The art world has a variety of ways for artists to display their work across the country and the world. One way is through galleries and museums showing the work as an exhibition, you can join a Co-Op, you can display online and you can participate in a judged show.
So what is a judged show? A judged show puts you up against other artists. In most cases you must pay an entry fee to participate because the winner gets that money. Then specific judges are brought in to critique the work and eventually pick a 1st through 3rd place winner, an Honorable Mention and a Best in Show.
These shows have a great potential for any artist but it can also have some serious consequences.
One of the biggest benefits is that you can see what pros in your medium see in your work (both positive and negative). Feedback is essential to the success of an artist but we tend to get bias reviews from our family, friends and spouses who never want to hurt our feelings. Judges on the other hand should be neutral thus giving you more accurate feedback.
The other benefit is that your work is put up against others in your medium. Seeing a winning piece can show you what makes them great, what the judges looked for and you can apply that to your own work – should you fail to win or place at all.
Third benefit is if you win, you can get money and a prestigious credit for your artist resume regardless how upscale or local the contest is. A win is a win.
Unfortunately jury shows come with some serious issues that should not exist but unfortunately they do. The biggest problem is bias.
The art world is very clicky. Sometimes the artists know the judge somehow and thus gaining a severe edge over anyone that doesn’t know this individual. In most cases they will automatically choose their friends above non friends. Quite frankly that shouldn’t happen.
Another downfall is the setup of the show. I’ve been to jury shows where it didn’t matter the medium all art was judged the same in the same category. This is a HUGE no-no.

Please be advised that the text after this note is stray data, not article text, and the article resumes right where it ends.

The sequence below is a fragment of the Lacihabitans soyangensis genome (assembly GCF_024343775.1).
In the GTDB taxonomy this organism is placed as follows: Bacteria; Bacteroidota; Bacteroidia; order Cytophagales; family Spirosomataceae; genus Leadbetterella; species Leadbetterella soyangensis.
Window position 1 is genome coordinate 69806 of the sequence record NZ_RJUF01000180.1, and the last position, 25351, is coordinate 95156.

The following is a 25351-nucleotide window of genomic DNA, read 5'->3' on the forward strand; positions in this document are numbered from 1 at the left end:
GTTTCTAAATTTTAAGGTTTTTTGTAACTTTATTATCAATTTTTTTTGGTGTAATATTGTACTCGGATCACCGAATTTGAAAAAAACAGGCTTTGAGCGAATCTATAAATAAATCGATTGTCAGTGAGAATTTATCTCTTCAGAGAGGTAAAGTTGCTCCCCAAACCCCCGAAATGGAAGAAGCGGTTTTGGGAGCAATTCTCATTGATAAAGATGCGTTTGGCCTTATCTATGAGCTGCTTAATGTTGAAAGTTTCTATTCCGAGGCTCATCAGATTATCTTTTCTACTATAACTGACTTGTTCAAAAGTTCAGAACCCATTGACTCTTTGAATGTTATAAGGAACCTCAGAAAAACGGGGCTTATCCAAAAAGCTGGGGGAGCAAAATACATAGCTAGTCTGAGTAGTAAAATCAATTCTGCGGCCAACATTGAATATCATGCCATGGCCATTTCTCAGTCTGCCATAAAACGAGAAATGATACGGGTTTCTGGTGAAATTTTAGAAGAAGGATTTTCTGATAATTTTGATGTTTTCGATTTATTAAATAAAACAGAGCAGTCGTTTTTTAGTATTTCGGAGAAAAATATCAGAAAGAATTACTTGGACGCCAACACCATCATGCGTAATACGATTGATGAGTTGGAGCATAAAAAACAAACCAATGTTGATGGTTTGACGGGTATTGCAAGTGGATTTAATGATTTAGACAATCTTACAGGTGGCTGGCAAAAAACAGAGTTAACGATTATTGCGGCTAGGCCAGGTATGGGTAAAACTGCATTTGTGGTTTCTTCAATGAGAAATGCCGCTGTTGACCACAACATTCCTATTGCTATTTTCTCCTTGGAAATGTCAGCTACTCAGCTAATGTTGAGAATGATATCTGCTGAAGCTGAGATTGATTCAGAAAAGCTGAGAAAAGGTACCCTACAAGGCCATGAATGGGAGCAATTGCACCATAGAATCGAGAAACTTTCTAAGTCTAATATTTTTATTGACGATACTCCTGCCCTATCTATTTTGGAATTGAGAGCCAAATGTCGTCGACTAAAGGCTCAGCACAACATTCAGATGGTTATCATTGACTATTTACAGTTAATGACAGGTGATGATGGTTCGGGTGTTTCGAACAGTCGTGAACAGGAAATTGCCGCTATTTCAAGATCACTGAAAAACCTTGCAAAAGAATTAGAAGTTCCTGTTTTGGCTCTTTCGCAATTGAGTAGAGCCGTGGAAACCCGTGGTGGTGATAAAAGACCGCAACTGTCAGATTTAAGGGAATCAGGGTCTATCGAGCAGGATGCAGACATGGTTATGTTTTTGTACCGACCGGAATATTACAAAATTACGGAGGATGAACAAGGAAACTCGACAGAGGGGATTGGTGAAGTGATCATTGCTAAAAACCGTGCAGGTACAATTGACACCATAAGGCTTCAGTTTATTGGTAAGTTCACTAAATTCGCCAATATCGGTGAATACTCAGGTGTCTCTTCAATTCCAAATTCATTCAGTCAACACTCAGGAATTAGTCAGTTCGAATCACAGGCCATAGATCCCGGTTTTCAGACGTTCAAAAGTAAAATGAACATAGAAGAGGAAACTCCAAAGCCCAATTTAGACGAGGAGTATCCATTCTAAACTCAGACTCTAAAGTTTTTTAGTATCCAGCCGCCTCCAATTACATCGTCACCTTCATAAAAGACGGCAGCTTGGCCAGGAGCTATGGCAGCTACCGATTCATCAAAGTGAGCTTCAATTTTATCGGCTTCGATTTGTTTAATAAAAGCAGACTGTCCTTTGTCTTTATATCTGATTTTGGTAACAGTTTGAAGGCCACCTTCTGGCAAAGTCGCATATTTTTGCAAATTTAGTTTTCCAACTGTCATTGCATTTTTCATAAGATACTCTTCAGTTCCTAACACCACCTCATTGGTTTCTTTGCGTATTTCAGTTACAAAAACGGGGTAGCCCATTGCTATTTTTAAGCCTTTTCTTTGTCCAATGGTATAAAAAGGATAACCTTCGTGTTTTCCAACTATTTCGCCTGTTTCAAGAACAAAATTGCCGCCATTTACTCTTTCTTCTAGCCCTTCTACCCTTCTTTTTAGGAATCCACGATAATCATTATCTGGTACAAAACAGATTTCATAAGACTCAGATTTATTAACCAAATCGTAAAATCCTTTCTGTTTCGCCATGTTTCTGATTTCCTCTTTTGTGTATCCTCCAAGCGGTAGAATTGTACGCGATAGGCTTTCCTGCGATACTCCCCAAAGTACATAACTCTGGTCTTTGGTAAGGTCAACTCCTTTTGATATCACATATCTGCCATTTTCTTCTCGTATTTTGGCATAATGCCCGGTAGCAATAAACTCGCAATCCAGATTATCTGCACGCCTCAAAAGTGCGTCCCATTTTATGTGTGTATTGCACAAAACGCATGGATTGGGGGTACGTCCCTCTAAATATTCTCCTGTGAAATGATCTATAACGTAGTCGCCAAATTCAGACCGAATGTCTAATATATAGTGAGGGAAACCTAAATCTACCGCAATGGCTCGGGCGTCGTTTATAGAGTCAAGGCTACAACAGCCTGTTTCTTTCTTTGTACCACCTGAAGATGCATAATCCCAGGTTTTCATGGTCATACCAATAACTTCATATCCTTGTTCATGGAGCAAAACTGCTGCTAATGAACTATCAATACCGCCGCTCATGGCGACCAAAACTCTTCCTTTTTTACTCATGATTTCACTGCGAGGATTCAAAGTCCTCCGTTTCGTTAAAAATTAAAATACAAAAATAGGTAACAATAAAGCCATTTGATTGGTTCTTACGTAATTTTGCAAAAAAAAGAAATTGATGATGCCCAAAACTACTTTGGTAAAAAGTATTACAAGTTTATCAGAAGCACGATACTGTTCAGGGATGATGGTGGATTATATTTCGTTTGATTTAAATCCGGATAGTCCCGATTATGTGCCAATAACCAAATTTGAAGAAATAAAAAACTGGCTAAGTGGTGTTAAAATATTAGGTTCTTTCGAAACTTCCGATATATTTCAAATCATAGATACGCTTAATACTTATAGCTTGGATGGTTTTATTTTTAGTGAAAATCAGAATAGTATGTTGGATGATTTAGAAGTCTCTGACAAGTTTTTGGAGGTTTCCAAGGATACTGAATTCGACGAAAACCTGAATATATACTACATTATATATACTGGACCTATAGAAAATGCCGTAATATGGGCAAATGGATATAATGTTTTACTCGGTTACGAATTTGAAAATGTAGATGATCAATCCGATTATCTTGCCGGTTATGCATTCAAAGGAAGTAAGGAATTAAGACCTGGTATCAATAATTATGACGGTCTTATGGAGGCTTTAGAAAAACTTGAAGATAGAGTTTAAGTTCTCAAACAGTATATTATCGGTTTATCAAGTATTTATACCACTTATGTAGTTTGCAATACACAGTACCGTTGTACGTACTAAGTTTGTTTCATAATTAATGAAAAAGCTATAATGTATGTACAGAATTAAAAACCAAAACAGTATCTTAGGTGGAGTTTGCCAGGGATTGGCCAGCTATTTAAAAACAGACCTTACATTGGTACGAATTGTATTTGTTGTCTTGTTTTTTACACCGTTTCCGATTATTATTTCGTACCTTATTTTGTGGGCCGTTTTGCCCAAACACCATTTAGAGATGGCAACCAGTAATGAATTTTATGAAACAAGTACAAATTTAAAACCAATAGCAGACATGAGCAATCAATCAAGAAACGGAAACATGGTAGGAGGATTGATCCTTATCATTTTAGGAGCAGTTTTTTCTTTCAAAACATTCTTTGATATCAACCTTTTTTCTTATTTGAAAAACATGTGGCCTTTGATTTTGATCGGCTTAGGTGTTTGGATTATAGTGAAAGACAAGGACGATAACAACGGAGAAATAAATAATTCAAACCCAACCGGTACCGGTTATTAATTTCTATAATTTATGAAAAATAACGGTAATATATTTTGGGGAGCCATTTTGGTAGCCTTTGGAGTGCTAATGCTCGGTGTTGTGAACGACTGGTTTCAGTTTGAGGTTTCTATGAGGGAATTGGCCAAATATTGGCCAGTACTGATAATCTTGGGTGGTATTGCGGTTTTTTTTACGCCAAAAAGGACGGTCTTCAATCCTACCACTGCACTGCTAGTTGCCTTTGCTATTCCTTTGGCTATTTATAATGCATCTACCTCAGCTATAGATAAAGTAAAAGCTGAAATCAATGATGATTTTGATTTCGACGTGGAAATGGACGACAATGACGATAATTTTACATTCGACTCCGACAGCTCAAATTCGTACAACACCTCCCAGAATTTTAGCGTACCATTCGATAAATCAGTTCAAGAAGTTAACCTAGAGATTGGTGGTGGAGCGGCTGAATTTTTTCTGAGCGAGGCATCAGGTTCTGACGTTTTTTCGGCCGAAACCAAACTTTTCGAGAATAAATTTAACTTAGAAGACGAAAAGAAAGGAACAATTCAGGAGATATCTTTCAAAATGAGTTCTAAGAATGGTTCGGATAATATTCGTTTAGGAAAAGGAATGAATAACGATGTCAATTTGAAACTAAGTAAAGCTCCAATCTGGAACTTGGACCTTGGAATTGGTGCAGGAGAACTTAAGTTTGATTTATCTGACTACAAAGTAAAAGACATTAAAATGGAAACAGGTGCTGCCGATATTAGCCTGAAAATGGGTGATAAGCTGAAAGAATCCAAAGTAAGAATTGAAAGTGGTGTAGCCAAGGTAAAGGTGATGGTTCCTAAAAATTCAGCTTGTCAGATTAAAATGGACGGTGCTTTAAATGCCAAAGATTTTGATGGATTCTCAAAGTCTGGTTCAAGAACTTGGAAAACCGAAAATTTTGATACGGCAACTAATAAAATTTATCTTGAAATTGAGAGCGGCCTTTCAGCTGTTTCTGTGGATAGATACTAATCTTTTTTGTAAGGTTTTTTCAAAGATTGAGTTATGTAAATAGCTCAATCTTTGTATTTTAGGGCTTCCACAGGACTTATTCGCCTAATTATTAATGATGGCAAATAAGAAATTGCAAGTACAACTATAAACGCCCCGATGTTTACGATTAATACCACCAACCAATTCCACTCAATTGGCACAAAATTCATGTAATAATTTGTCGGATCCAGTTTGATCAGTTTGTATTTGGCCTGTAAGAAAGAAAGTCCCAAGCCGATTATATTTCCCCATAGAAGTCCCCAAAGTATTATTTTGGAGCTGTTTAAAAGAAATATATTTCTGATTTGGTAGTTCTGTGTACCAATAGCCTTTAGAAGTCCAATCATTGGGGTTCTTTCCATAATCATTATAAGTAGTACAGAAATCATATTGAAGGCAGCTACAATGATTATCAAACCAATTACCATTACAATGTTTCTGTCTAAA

Art is very different from medium to medium. The prep work, the skill set and the execution differs which means they should be judged by the medium not the art as a whole. For instance, photography and oils in the same category. Photography is very complex and the subject matter isn’t always unique but the technique is very important to get a quality piece. Fine art like oil paint takes a vast knowledge of colors and how to mix them, how to apply the paint etc. Each one is very unique and none are less important than the other. Judges don’t always think so.
If you are a photographer and you are mixed in with other mediums – the photographer will always lose because they tend to feel the art is simple where painting is more complex. This puts you at a severe disadvantage which almost guarantee’s you will lose.
Having participated in various shows that were judged; my work was often judged by art not by medium and I always lost because they didn’t see my work as valuable as someone who paints.
The worst consequence of a jury show is let down. It never feels good to see your work, something you are VERY proud of, lose or not even place. Artists work are a physical piece of their heart and soul; so a loss could seriously damage their passion to continue. Unfortunately, their soul could be crushed because it wasn’t set up right (by medium or without bias). They didn’t know it but they were doomed before entering.
It takes a strong Constitution to be an artist and some find out quickly in a jury show that they don’t have that.
If you are going to participate in a jury show my suggestions are:
- Enter the show for the simple purpose of getting exposure and feedback for your work.
- Don’t expect a win. Enter for the fun of it and if you win – great it means more.
- Research the show. Make sure the jury will be unbiased and that each category will be judged individually with a 1st through 3rd or what have you place system but best in show can include all mediums.
- Don’t take losing to heart.
If you follow these suggestions a jury show can be quite special for you with great results. Remember the most important part is not winning, but exposure and being able to pick the minds of those who judged your work.